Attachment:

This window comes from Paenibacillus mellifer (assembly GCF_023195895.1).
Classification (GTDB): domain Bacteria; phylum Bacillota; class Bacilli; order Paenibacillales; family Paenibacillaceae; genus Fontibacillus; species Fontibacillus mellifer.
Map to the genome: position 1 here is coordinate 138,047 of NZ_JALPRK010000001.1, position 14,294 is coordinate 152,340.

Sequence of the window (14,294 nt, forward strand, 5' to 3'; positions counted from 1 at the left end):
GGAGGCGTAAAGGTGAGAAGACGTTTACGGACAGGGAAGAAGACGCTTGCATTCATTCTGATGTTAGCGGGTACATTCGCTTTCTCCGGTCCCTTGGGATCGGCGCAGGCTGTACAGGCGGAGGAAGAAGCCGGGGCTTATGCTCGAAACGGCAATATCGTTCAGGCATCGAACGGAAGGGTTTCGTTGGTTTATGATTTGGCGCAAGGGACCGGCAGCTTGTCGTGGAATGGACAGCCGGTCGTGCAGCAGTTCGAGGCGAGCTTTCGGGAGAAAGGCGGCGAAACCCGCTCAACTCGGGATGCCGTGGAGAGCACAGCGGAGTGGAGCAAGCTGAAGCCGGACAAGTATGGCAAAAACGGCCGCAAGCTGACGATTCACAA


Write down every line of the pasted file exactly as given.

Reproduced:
This window comes from Paenibacillus mellifer (assembly GCF_023195895.1).
Classification (GTDB): domain Bacteria; phylum Bacillota; class Bacilli; order Paenibacillales; family Paenibacillaceae; genus Fontibacillus; species Fontibacillus mellifer.
Map to the genome: position 1 here is coordinate 138,047 of NZ_JALPRK010000001.1, position 14,294 is coordinate 152,340.

Sequence of the window (14,294 nt, forward strand, 5' to 3'; positions counted from 1 at the left end):
GGAGGCGTAAAGGTGAGAAGACGTTTACGGACAGGGAAGAAGACGCTTGCATTCATTCTGATGTTAGCGGGTACATTCGCTTTCTCCGGTCCCTTGGGATCGGCGCAGGCTGTACAGGCGGAGGAAGAAGCCGGGGCTTATGCTCGAAACGGCAATATCGTTCAGGCATCGAACGGAAGGGTTTCGTTGGTTTATGATTTGGCGCAAGGGACCGGCAGCTTGTCGTGGAATGGACAGCCGGTCGTGCAGCAGTTCGAGGCGAGCTTTCGGGAGAAAGGCGGCGAAACCCGCTCAACTCGGGATGCCGTGGAGAGCACAGCGGAGTGGAGCAAGCTGAAGCCGGACAAGTATGGCAAAAACGGCCGCAAGCTGACGATTCACAA